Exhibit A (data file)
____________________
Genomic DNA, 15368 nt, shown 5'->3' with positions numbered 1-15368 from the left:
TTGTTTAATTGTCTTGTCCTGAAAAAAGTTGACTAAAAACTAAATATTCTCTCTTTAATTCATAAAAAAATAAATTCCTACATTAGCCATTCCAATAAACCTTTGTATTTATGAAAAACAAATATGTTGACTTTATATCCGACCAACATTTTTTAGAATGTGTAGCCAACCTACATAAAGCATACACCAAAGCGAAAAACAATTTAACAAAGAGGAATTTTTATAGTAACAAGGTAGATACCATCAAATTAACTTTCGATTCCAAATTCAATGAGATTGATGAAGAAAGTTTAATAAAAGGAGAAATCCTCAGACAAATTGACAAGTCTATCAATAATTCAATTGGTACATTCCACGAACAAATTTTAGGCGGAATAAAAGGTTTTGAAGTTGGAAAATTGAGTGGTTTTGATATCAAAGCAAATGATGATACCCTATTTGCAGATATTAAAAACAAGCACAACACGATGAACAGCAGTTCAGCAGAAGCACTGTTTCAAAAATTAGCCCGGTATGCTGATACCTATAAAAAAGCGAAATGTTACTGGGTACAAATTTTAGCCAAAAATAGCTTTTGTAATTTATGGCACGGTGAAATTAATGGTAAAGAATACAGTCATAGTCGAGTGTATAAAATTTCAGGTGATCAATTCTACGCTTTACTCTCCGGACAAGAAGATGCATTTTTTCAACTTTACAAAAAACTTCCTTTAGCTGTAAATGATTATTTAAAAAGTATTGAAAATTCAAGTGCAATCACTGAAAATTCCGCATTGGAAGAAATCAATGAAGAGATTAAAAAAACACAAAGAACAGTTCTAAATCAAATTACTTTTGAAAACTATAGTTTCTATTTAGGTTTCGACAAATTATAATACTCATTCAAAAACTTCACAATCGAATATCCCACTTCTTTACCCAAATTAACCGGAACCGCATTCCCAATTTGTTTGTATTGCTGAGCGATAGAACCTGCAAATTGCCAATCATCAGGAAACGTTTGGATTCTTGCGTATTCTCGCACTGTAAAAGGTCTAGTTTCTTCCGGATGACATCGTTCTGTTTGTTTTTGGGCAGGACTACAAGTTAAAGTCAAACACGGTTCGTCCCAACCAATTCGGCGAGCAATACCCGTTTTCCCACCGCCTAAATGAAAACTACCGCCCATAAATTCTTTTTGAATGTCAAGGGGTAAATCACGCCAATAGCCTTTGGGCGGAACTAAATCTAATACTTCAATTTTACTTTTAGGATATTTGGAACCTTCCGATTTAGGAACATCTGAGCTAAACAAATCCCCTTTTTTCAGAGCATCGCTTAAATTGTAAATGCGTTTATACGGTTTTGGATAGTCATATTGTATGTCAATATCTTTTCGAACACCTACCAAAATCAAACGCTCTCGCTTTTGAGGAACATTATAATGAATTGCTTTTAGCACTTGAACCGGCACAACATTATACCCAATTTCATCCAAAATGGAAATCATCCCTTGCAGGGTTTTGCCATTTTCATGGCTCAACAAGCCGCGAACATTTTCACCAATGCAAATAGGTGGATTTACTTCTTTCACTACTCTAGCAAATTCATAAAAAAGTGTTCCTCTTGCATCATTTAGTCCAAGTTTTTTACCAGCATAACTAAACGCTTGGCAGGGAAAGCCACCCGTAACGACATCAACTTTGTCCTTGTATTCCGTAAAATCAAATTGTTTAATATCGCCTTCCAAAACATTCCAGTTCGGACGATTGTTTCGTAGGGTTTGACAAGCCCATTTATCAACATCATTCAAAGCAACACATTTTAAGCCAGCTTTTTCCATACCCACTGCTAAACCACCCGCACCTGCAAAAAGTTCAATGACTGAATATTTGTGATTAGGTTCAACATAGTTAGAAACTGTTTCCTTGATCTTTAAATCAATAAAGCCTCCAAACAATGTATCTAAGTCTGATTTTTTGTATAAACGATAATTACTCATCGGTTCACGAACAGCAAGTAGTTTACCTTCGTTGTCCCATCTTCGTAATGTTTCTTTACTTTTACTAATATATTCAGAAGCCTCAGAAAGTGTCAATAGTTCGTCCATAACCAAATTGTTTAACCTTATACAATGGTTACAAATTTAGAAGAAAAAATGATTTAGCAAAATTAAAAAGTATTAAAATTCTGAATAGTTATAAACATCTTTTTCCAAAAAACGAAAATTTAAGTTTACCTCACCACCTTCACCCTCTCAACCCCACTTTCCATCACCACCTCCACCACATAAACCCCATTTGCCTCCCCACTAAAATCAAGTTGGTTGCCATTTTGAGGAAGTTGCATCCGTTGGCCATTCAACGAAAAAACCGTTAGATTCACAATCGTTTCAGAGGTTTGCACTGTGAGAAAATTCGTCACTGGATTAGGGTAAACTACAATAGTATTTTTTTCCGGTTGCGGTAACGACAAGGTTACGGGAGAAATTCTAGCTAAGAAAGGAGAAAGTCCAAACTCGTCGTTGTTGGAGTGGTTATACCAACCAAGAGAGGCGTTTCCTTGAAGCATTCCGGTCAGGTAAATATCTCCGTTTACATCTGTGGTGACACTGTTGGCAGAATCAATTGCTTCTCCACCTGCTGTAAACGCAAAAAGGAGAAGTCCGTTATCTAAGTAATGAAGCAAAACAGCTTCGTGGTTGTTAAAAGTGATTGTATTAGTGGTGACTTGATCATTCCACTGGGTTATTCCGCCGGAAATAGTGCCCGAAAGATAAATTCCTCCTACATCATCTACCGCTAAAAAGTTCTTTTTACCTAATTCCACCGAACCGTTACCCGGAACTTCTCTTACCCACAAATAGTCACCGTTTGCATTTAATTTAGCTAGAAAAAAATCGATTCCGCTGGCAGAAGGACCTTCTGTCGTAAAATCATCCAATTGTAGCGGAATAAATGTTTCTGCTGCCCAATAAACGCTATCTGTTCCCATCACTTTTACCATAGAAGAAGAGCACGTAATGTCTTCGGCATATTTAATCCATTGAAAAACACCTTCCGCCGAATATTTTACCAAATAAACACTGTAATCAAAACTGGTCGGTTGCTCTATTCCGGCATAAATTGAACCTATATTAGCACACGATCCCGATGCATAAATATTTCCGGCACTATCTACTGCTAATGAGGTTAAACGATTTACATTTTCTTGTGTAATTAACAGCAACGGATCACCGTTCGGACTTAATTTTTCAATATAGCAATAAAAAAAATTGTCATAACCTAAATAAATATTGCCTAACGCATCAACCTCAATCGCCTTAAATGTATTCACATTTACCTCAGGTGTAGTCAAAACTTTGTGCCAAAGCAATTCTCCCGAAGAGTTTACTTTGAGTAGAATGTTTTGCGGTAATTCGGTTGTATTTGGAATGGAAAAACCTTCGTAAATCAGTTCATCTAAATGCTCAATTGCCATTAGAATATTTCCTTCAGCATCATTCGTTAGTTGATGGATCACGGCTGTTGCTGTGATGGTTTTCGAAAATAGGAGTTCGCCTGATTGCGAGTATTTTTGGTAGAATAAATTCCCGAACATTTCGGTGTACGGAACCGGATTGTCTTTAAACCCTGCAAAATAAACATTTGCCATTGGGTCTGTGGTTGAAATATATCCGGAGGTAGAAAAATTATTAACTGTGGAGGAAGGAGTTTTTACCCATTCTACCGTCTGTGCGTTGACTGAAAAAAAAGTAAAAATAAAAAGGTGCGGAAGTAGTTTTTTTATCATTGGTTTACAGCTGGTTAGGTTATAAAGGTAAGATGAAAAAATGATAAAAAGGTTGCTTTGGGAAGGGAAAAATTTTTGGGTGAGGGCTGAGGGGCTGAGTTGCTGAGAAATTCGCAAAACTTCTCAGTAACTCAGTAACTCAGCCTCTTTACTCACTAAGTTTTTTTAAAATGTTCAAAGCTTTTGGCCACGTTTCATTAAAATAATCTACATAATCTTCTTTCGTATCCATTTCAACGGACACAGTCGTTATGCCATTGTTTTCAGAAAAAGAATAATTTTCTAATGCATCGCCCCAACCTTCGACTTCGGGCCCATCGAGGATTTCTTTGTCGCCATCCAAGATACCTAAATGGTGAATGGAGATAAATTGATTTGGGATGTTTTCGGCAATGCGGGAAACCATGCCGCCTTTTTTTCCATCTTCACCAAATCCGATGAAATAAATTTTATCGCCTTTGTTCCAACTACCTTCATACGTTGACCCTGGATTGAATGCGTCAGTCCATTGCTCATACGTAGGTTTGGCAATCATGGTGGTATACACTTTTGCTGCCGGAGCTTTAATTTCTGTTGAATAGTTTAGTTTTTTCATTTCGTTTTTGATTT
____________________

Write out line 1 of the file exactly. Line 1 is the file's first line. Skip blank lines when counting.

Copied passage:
Genomic DNA, 15368 nt, shown 5'->3' with positions numbered 1-15368 from the left: